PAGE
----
Perspective, J Nurs Patient Care Vol: 8 Issue: 1
Integrating Technology into Midwifery Practice: Opportunities and Challenges
Paul C. Carvalho*
*Corresponding Author: Paul C. Carvalho
Department of Pharmaceuticals, Key Laboratory of Protein and Peptide Pharmaceuticals & Laboratory of Proteomics, Institute of Biophysics, Chinese Academy of Sciences, Beijing 100101, China
Received date: 16 February, 2023, Manuscript No. JNPC-23-96091;
Editor assigned date: 20 February, 2023, PreQC No. JNPC-23-96091 (PQ);
Reviewed date: 10 March, 2023, QC No. JNPC-23-96091;
Revised date: 17 April, 2022, Manuscript No. JNPC-23-96091 (R);
Published date: 24 April, 2023, DOI: 10.4172/2573-4571.1000029
Citation: Carvalho PC (2023) Understanding Nursing Science: A Comprehensive Guide. J Nurs Patient Care 8:1.
Keywords: Nursing Practices
Nursing Science is the scientific study of health, illness, and disease management. It is a discipline that combines knowledge from the fields of biology, psychology, sociology, and medicine to provide patient-centered care. This article will provide a comprehensive guide to understanding nursing science, including its history, key concepts, and current practices.
History of nursing science
Nursing has been practiced for centuries, but it was not until the mid-19th century that nursing became a profession. Florence Nightingale, a British nurse, is widely recognized as the founder of modern nursing. She established the first nursing school in 1860 and emphasized the importance of sanitation and hygiene in patient care. Nursing science began to develop as a distinct field in the 1950s, with the creation of the nursing theory by scholars such as Virginia Henderson and Martha Rogers.
Key concepts in nursing science
Nursing Science is based on several key concepts, including:
Holistic care: Nursing care should consider the physical, emotional, and social needs of the patient.
Patient-centered care: The patient's needs and preferences should be at the center of all nursing interventions.
Evidence-based practice: Nursing interventions should be based on the best available scientific evidence.
Nursing theory: Nursing theory provides a framework for understanding and guiding nursing practice.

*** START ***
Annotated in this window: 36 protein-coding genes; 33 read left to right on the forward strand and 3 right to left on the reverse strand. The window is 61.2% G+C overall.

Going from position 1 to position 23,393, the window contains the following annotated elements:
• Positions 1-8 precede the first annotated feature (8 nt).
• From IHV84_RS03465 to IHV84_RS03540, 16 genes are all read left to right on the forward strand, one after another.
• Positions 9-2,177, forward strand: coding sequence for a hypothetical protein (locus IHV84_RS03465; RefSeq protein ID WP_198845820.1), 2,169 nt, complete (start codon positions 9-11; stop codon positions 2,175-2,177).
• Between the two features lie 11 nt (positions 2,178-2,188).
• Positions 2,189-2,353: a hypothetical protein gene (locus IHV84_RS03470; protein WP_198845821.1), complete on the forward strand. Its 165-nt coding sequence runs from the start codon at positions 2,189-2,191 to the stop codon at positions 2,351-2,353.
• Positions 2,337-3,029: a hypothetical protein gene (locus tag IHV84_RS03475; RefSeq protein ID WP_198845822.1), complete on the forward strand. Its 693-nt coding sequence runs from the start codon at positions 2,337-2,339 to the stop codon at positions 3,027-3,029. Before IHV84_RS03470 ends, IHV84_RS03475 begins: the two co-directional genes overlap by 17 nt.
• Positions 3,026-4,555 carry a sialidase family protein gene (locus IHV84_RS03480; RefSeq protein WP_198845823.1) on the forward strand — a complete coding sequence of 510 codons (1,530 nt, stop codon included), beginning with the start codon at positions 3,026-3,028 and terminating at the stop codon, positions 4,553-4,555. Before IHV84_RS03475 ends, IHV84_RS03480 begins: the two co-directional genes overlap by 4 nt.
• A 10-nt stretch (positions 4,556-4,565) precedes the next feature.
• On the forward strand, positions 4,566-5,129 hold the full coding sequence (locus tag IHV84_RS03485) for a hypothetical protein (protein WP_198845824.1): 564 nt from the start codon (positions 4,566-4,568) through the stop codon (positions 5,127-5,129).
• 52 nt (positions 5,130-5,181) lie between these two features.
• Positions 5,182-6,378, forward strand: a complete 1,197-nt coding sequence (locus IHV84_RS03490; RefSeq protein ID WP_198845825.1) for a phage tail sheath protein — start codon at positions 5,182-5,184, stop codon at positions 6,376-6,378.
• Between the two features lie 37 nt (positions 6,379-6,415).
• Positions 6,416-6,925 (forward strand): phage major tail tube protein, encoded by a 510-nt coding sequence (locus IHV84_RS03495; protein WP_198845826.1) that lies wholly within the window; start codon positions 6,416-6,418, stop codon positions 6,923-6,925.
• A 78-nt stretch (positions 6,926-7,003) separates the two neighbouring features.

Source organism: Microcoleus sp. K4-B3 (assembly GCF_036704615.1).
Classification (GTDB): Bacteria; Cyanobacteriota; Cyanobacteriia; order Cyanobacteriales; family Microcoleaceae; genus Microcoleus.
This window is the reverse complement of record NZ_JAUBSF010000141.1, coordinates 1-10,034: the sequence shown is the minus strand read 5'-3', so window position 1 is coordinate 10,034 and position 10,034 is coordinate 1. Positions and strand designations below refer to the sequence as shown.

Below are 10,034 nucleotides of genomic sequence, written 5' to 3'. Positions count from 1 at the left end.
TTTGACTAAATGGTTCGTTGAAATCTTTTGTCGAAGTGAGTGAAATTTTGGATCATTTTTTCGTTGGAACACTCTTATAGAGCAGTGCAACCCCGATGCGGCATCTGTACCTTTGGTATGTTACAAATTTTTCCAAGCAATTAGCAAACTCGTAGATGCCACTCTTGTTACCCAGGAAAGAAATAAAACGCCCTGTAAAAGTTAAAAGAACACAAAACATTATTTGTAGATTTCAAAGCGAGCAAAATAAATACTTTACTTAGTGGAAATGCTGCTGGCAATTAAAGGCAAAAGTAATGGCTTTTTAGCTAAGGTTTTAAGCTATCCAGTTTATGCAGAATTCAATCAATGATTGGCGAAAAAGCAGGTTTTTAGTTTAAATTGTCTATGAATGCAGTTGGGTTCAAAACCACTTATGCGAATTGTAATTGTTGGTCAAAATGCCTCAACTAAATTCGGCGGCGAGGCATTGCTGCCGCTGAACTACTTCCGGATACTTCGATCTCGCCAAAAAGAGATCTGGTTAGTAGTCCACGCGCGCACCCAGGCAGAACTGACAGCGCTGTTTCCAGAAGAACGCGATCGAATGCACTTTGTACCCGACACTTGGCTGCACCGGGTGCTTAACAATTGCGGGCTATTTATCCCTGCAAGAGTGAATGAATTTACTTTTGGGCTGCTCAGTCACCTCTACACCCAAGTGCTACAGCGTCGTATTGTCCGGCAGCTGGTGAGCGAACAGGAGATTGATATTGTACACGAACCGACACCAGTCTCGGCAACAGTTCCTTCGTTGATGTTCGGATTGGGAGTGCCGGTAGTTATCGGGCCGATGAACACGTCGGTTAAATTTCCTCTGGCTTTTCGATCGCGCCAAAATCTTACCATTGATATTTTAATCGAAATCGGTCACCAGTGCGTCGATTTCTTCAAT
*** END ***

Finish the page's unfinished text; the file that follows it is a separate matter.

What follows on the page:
Interdisciplinary collaboration: Nursing practice involves collaboration with other healthcare professionals to provide comprehensive patient care.
Current practices in nursing science
Nursing Science has evolved to include a wide range of practices, including:
Direct patient care: This includes administering medications, monitoring vital signs, and providing patient education.
Care coordination: Nurses coordinate care among different healthcare professionals and ensure that the patient receives the best possible care.
Research: Nurses conduct research to improve patient outcomes and develop new nursing interventions.
Education: Nursing education prepares nurses to provide highquality patient care and conduct research.
Leadership: Nurse leaders manage healthcare teams and implement policies and procedures to improve patient care.
Different aspects of direct patient care
Direct patient care is a fundamental practice in nursing science. It involves providing hands-on care to patients in various healthcare settings, such as hospitals, clinics, long-term care facilities, and home health. Direct patient care aims to meet the physical, emotional, and social needs of the patient and promote their overall health and wellbeing.
Assessment: Assessment is the first step in providing direct patient care. It involves gathering information about the patient's health status, medical history, and current symptoms. Nurses use a variety of assessment tools, including physical examination, patient interviews, and diagnostic tests, to gather this information. The assessment process helps nurses identify the patient's health needs and develop a plan of care.
Planning: Once the assessment is complete, nurses develop a plan of care that addresses the patient's health needs. The plan of care includes specific goals, interventions, and expected outcomes. The plan of care is tailored to the patient's individual needs and preferences and is often updated as the patient's health status changes.
Implementation: Implementation involves carrying out the plan of care. Nurses provide hands-on care to patients, such as administering medications, monitoring vital signs, and assisting with activities of daily living. Nurses also provide emotional support to patients and their families and educate them about their health conditions and treatments.
Evaluation: Evaluation is the final step in providing direct patient care. Nurses evaluate the effectiveness of the plan of care and whether the patient has achieved their goals. If the plan of care is not effective, nurses make necessary changes to the plan to ensure that the patient receives the best possible care.
Patient safety: Patient safety is an essiential aspect of direct patient care. Nurses must ensure that patients are safe from harm and that their environment is conducive to their recovery. This includes preventing falls, managing infections, and ensuring that the patient receives their medications as prescribed.
Nursing Science is a dynamic and essential field that provides patient-centered care based on scientific evidence. The key concepts of holistic care, patient-centered care, evidence-based practice, nursing theory, and interdisciplinary collaboration form the foundation of nursing practice. Current practices in nursing science include direct patient care, care coordination, research, education, and leadership. By understanding nursing science, patients can be confident that they are receiving high-quality care from knowledgeable and compassionate healthcare professionals.